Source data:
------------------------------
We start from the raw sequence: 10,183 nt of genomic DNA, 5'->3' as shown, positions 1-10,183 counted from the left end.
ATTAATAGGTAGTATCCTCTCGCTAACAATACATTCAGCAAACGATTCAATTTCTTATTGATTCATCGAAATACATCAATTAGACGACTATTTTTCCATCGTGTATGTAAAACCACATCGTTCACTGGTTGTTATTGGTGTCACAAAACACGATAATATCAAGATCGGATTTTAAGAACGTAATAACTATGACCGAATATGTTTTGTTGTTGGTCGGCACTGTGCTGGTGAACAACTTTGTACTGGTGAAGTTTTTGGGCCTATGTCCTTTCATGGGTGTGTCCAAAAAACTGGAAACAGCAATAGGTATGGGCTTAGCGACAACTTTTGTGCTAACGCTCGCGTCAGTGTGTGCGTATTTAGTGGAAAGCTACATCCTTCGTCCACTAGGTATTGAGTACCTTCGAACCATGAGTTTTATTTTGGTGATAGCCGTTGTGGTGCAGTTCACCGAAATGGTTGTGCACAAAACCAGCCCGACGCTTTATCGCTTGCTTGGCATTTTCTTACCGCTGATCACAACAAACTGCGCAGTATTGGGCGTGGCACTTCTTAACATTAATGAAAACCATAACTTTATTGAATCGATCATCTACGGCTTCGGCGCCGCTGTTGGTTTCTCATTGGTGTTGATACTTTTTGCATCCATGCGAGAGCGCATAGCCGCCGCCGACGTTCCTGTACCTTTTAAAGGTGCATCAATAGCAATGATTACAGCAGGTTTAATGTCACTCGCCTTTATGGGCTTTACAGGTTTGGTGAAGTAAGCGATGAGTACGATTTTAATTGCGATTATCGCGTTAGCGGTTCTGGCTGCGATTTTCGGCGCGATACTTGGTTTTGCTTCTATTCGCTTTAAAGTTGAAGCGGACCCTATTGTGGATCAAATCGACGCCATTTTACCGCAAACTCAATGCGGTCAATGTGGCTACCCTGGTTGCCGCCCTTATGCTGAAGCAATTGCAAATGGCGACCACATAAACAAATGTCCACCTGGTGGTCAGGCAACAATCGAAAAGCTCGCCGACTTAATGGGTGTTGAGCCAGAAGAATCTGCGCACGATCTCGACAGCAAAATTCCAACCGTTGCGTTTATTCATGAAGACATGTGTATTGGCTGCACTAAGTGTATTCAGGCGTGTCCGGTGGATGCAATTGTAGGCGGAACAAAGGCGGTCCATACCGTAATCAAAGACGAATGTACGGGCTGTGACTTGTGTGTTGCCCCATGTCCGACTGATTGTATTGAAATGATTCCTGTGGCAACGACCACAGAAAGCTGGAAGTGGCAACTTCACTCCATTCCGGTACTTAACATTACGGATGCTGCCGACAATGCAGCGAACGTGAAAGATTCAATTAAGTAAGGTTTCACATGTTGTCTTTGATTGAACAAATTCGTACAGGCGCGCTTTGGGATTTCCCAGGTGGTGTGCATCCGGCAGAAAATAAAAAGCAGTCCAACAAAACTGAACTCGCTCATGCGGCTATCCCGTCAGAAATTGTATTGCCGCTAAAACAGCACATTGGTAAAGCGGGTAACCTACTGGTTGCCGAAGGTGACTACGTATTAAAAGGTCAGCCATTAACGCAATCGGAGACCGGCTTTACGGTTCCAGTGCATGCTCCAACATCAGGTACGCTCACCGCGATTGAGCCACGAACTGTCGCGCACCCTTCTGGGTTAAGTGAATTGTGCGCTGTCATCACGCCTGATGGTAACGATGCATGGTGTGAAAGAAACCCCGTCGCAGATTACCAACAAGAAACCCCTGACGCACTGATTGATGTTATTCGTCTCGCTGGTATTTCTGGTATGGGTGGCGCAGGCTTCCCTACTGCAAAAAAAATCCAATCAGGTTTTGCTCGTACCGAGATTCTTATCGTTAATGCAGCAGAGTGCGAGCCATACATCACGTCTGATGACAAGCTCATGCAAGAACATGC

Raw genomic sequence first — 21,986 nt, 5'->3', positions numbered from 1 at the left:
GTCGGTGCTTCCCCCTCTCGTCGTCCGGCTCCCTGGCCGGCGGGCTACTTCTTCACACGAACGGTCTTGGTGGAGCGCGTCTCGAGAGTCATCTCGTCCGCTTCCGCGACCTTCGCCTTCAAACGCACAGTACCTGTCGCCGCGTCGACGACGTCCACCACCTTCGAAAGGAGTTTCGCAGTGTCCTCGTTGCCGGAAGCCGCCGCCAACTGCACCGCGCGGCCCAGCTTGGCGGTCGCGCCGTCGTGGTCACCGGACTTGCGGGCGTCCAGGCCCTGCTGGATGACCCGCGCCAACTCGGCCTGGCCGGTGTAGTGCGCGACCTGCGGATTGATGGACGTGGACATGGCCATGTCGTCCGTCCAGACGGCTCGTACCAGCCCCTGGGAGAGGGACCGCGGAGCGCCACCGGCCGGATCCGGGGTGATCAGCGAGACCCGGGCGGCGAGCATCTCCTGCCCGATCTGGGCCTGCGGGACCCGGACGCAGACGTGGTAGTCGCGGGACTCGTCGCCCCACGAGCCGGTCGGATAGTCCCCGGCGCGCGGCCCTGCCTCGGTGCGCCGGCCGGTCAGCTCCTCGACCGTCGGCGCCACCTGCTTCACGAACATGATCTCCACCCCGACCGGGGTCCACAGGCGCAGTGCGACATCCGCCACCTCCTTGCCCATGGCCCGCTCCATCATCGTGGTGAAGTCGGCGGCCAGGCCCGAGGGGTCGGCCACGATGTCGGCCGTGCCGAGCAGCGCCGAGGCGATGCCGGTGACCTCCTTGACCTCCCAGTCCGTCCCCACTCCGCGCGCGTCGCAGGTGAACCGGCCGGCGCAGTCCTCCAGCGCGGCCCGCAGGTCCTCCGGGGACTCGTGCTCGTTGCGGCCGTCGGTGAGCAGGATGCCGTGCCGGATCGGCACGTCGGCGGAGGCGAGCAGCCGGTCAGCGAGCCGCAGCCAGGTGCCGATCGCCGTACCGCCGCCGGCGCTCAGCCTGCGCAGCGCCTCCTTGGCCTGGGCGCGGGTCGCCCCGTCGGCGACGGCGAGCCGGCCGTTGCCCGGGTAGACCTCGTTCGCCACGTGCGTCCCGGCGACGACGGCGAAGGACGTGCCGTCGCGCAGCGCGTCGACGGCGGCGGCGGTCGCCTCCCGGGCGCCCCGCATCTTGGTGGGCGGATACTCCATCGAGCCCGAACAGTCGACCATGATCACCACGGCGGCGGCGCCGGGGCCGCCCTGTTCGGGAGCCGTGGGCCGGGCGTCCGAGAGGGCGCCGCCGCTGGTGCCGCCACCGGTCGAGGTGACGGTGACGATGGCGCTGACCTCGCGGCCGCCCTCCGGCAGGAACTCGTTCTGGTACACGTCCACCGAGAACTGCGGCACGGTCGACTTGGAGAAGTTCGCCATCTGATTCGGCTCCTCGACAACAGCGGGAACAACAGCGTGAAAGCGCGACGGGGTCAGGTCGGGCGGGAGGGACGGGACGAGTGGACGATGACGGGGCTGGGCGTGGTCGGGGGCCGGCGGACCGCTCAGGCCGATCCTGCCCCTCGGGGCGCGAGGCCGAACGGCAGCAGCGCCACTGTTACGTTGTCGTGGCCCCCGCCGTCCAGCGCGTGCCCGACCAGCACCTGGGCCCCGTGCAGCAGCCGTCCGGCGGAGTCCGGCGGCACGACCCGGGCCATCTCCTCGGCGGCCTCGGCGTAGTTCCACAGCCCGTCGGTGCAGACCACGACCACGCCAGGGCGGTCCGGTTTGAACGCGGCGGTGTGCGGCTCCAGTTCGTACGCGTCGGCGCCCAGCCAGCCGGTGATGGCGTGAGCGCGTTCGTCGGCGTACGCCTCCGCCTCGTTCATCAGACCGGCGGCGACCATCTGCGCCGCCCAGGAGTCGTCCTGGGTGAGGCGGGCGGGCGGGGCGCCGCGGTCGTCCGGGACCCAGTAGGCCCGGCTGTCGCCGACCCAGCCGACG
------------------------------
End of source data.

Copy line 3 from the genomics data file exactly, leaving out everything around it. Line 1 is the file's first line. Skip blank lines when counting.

Raw genomic sequence first — 21,986 nt, 5'->3', positions numbered from 1 at the left: